Career paths in equity capital markets

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If you start out in equity capital markets (ECM), the chances are that you will be rotated around the various different functions within the division throughout your training before settling down into a specialism.

You you do settle, career progression in equity capital markets is relatively straightforward, linear and hierarchical. New recruits start out as analysts, a role they spend three years in before being promoted to associate. The standard rank after this is vice president (VP), although some banks – such as HSBC and UBS – call them associate directors. Similarly, director is the next step up, although a lot of US investment banks use the term executive director (ED). If you’re one of the few who makes it, the next step is managing director.

However, there’s a reason that banks place an emphasis on teamwork during the recruitment process – all the different ranks perform an important function for a common goal.

An analyst is a doer or processor of information and/or materials.  An associate is a thinker of materials, projects, and deals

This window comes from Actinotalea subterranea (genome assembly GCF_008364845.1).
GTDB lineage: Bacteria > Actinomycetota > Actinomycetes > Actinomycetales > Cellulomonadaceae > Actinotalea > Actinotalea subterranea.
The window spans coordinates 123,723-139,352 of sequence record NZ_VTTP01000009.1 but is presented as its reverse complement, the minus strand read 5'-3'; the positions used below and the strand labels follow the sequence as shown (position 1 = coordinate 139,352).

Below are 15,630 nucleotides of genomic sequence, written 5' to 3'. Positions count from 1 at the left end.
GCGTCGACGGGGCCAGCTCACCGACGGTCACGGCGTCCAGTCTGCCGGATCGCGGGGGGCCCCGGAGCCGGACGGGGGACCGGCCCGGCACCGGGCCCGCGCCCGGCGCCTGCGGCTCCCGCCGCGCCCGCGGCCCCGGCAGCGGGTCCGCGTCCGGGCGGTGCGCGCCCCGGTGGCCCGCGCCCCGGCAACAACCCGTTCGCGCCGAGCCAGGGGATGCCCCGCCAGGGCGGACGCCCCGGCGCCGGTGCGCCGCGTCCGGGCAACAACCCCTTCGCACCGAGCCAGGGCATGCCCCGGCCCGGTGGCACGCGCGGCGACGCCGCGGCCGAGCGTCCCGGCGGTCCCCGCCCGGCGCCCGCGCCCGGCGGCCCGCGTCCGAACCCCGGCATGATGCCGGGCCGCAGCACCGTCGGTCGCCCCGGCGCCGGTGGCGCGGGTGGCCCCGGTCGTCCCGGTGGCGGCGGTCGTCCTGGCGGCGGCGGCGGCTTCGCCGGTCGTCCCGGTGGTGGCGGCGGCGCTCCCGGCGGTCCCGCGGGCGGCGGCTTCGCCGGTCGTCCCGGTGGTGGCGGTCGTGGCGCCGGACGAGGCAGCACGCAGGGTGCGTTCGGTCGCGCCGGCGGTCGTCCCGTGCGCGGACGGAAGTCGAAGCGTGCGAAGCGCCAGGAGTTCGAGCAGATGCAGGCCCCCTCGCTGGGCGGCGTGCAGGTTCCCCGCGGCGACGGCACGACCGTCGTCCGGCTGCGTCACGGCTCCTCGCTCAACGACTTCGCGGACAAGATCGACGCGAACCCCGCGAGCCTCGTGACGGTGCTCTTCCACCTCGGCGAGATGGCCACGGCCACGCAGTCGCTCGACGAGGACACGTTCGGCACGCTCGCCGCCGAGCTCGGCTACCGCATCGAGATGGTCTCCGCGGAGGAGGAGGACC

“An analyst is a doer or processor of information and/or materials.  An associate is a thinker of materials, projects, and deals,” says Steven Halperin, co-head of EMEA equity capital markets at Barclays. “A VP is a manager of the process and the people. A director is an originator and their primary role is to originate transactions and interact with clients.  A managing director is a leader as they lead clients, transactions, and people.”

If you’re looking for a career outside of ECM altogether, there are some options available. A common switch is to move between the capital markets teams – from debt capital markets to ECM, or vice versa – but it’s a somewhat different skill-set. Debt markets are higher volume, which means the job is more about marketing and distributing products, and can be more complex and therefore more technical than ECM.

It’s less common for investment bankers in ECM to move across to roles in private equity than it is in M&A. In M&A, the switch across to private equity – often called the buy-side migration – typically occurs at associate level, but private equity employers are very selective and tend to favour those with M&A backgrounds.

A more common move is to switch into a hedge fund, which have close links to banks’ ECM teams anyway and often want to bring in an internal ECM competency.

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